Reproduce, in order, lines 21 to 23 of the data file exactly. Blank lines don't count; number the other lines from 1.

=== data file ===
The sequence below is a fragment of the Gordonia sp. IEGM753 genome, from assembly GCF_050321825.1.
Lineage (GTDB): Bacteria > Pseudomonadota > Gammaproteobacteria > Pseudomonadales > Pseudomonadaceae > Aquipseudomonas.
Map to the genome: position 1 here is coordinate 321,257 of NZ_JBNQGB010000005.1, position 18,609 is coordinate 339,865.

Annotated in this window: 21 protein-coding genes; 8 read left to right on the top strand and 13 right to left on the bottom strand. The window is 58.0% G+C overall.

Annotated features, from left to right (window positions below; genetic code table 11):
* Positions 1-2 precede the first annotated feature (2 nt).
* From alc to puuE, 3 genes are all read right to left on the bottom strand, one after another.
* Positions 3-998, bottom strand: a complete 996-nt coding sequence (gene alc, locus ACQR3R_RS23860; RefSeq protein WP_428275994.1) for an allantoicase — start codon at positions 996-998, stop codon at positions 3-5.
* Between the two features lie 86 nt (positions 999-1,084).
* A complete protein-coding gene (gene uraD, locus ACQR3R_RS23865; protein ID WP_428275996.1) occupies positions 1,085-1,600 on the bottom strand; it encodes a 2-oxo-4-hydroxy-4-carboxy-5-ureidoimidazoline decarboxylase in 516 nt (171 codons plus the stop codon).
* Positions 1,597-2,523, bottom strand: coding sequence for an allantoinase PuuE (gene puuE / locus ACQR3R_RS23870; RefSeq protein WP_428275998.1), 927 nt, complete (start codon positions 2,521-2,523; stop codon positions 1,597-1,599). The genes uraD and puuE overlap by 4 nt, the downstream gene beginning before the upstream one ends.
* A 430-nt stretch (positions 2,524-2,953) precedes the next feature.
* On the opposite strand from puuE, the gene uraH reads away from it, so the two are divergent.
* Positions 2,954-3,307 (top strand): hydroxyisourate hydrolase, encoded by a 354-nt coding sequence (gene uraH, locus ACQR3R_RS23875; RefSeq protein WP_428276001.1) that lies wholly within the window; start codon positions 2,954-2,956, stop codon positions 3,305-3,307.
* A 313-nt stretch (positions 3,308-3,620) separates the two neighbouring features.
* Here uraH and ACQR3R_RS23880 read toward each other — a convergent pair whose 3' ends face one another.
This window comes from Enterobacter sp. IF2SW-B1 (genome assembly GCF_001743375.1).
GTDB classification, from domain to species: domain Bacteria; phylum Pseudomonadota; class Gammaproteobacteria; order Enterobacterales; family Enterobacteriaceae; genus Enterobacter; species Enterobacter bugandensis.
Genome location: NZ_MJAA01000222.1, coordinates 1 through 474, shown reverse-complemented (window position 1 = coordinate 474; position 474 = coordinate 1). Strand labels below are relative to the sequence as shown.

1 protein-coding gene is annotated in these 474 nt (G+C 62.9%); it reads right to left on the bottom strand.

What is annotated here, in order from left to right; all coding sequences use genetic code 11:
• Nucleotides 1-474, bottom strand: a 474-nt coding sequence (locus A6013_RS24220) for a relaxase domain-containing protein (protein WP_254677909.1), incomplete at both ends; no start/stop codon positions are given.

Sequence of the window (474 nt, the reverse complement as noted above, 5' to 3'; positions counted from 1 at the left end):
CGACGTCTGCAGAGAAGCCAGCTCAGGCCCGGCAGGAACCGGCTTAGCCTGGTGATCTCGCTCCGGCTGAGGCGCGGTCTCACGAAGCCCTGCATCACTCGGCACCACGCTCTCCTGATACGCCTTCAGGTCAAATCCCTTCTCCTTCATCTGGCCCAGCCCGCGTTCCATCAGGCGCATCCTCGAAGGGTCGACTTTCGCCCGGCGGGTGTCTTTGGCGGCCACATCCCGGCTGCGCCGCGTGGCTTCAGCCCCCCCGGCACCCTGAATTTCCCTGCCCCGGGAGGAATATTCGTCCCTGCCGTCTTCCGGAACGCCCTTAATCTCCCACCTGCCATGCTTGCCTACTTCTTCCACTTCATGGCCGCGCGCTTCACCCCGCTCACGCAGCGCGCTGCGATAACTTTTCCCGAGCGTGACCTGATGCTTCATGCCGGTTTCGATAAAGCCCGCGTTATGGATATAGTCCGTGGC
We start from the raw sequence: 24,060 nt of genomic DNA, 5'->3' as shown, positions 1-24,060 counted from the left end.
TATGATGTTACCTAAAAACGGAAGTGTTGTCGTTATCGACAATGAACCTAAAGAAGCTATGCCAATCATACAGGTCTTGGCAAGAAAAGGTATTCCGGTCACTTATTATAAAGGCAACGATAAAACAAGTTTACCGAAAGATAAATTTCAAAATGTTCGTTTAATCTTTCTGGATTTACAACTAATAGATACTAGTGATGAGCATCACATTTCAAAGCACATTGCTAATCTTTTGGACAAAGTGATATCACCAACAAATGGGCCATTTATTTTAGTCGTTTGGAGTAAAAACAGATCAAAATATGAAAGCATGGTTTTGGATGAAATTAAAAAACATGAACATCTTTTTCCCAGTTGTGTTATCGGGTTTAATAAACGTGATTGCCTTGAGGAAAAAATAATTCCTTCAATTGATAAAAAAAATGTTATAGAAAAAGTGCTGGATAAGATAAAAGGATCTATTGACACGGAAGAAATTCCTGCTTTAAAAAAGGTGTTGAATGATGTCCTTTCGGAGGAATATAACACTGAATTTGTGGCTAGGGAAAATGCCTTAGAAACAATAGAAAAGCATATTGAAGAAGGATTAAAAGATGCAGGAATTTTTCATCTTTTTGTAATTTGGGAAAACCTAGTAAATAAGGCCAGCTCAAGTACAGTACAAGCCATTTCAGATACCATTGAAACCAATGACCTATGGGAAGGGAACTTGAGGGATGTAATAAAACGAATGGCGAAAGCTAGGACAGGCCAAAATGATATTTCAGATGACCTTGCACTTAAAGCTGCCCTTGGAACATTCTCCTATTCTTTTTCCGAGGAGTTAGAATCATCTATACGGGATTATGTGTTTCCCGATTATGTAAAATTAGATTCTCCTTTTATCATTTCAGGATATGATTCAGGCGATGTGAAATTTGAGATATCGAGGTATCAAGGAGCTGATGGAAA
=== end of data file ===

What is annotated here, in order from left to right; all coding sequences use genetic code 11:
• Nucleotides 1-474, bottom strand: a 474-nt coding sequence (locus A6013_RS24220) for a relaxase domain-containing protein (protein WP_254677909.1), incomplete at both ends; no start/stop codon positions are given.

Sequence of the window (474 nt, the reverse complement as noted above, 5' to 3'; positions counted from 1 at the left end):